Senate Hearing Held On Bills To Reverse Key Supreme Court Decisions

The first bill signed into law within days following President Barack Obama’s inauguration was the Lilly Ledbetter Fair Pay Act. This law extended the statute of limitations for filing charges of discrimination in compensation beyond the statutory 180/300 days from the alleged discriminatory act by making each new pay check a separate violation triggering a new period of charge filing (even if it was decades after the act in question). The law reversed the U.S. Su-preme Court’s 5-4 decision in Lilly Ledbetter v. Goodyear Tire & Rubber Co. It was passed without congressional hearings or even a mark-up in a congressional committee.

On October 7, the Senate Finance Committee served warning that two other Supreme Court decisions may suffer the same fate. In Adams v. Circuit City, the justices approved mandatory pre-dispute arbitration agreements of employment law disputes in lieu of litigation. In Gross v. FBL Financial Services, the Court excluded mixed motive analyses in Age Discrimination in Employment Act (ADEA) cases.

Circuit City would be reversed by the Arbitration Fairness Act of 2009 (H.R.1020/S.931), which prohibits mandatory pre-dispute arbitration agreements for employment, consumer, or franchise disputes, or disputes arising under civil rights laws. Gross would be reversed by the Protecting Older Workers from Discrimination Act of 2009 (H.R.3721/S.1756), which would authorize mixed motive analyses under all federal employment law statutes, including the ADEA.

Michael Fox, a shareholder in Ogletree Deakins’ Austin office, was called to testify before the Senate Judiciary Committee as an expert witness based on his extensive experience with jury trials and arbitration litigation. His written testimony provided a strong defense of arbitration of employment claims as well as support for the Supreme Court’s “common sense” limitation of the mixed motive instruction in jury trials under the ADEA.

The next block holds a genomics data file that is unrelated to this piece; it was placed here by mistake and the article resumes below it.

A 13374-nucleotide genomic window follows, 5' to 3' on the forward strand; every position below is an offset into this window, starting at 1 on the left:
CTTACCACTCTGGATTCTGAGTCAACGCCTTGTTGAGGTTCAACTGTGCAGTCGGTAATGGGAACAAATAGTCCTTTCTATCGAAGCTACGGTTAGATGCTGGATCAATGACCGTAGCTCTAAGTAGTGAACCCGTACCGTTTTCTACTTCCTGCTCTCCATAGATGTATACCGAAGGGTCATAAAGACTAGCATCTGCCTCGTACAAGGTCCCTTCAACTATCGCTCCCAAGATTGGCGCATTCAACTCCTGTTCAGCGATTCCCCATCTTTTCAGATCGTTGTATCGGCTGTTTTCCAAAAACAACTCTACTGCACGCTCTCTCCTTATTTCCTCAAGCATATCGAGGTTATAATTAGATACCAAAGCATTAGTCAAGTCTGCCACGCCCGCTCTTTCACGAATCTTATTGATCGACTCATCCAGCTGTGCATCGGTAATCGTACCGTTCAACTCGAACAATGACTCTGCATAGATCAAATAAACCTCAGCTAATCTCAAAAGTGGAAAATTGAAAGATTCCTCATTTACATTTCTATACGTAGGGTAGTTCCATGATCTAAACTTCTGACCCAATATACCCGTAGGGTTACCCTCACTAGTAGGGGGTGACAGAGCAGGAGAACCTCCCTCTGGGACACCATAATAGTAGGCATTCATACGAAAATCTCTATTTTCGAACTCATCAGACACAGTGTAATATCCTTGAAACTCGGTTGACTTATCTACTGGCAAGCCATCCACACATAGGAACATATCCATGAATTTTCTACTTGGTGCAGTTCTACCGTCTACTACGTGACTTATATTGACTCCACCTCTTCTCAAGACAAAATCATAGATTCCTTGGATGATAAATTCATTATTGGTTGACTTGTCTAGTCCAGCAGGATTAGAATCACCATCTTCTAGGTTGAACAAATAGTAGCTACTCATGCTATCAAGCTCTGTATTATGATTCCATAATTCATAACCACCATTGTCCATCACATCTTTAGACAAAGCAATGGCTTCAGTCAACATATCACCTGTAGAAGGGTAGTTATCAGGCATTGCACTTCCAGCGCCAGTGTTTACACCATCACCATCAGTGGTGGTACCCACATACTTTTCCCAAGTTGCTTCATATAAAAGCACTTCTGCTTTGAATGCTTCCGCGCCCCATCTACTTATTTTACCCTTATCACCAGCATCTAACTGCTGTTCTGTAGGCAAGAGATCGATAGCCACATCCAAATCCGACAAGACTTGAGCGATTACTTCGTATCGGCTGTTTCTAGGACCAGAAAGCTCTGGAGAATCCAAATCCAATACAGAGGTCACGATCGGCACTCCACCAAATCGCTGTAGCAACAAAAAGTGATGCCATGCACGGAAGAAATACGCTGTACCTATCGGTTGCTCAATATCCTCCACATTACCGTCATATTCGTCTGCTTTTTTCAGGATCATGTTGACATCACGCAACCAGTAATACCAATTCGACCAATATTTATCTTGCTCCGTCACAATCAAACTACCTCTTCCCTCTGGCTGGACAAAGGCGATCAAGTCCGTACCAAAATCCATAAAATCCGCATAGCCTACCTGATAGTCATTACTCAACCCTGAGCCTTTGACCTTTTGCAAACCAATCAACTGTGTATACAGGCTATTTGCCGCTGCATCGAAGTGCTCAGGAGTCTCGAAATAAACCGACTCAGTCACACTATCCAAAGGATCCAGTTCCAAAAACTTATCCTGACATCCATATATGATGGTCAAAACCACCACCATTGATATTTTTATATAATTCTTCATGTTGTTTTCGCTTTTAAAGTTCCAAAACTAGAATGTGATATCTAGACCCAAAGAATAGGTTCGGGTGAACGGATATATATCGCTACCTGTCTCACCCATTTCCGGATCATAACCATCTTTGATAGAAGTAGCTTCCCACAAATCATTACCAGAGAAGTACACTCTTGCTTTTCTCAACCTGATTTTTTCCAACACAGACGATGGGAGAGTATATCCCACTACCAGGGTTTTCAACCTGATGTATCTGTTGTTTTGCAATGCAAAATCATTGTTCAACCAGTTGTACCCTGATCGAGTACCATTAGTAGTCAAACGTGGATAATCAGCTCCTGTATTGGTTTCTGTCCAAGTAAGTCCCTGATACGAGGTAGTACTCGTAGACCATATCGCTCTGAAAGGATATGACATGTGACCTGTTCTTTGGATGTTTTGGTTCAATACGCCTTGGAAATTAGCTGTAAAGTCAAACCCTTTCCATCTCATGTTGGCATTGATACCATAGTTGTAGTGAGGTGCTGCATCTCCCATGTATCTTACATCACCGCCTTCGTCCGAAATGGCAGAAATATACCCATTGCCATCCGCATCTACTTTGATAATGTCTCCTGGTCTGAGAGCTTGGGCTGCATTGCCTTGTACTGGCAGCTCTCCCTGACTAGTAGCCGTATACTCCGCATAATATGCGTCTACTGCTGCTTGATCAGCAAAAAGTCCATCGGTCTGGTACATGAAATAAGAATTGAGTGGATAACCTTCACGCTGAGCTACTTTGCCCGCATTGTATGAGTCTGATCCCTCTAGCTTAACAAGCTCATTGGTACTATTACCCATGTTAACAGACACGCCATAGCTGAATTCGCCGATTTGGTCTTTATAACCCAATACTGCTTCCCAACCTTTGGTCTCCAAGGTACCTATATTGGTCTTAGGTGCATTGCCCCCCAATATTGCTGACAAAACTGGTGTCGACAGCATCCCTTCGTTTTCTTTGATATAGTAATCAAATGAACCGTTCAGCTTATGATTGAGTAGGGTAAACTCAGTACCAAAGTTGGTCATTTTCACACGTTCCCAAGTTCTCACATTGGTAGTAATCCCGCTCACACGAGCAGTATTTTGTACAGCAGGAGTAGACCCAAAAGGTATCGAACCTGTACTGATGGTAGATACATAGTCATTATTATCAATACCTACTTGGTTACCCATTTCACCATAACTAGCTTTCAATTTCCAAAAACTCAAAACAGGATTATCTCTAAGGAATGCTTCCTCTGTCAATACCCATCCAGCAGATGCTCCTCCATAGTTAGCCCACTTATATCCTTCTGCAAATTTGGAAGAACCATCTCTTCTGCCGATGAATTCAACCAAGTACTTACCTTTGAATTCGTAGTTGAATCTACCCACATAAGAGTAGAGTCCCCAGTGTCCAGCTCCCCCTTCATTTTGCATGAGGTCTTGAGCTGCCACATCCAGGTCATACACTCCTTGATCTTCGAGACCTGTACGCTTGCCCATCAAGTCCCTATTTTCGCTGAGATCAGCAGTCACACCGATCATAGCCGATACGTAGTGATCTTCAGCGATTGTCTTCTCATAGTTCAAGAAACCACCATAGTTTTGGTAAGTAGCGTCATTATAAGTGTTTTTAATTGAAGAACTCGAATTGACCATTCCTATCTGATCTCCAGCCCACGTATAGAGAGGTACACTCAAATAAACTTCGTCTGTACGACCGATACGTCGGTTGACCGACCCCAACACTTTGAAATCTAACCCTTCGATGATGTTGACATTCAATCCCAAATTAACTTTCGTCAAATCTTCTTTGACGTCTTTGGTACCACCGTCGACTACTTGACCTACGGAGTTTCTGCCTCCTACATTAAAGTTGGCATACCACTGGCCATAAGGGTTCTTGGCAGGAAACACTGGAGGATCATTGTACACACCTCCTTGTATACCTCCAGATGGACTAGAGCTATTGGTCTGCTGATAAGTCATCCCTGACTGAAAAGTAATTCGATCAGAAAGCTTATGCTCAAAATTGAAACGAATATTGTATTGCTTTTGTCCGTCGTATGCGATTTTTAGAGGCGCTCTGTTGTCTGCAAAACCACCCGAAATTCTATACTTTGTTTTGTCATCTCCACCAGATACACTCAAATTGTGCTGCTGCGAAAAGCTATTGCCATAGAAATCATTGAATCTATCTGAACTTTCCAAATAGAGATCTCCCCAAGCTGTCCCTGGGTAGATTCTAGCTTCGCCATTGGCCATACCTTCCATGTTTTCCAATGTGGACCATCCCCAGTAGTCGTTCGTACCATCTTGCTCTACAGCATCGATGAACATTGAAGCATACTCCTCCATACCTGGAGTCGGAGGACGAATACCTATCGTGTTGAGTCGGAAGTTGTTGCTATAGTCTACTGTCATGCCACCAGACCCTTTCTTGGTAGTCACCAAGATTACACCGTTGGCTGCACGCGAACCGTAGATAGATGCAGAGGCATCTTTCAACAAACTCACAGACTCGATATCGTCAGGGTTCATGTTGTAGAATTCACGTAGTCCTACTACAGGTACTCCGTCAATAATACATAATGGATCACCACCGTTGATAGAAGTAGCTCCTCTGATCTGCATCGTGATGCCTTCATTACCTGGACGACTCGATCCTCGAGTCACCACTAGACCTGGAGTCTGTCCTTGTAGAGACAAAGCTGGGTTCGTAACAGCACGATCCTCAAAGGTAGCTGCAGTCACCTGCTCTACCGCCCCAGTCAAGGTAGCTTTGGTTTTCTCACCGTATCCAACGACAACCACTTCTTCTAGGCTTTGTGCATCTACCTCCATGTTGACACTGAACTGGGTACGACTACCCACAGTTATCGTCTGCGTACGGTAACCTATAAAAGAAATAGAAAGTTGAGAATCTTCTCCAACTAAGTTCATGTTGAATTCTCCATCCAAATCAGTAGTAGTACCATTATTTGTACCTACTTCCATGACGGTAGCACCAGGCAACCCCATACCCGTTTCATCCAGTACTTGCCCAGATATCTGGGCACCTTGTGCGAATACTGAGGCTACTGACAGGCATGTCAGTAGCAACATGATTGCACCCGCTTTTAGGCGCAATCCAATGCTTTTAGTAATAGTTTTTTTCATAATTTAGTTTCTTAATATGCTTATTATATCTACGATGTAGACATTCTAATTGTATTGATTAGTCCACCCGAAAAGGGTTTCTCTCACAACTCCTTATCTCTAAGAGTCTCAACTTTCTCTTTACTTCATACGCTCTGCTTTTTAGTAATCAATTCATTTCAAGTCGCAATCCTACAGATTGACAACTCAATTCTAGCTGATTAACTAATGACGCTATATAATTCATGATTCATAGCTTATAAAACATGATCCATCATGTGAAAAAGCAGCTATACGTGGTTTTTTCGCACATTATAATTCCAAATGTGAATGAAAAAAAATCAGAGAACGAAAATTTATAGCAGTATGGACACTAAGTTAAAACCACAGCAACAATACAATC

Fox noted that the mixed motive analysis was designed for bench trials, not jury trials, but was continued after the 1991 Civil Rights Act Amendments added jury trials to Title VII. It was not, however, added to the ADEA. Based on the “spotty record” of mixed motive instructions in Title VII cases, Fox stated that it would be a tragic mistake to add it to the ADEA, much less the entirety of the federal employment laws, where it would be confusing to juries. He stated that the pretext analysis made mixed motive instructions unnecessary.

If not this year, certainly early in the 2010 election year would be a politically opportune time for sponsors to rush a vote on both bills, claiming to protect older workers and those who do not want to be subject to mandatory arbitration agreements. The business community should be more prepared for these bills than they were for the Lilly Ledbetter Fair Pay Act.

Note: This article was published in the November/December 2009 issue of The Employment Law Authority.

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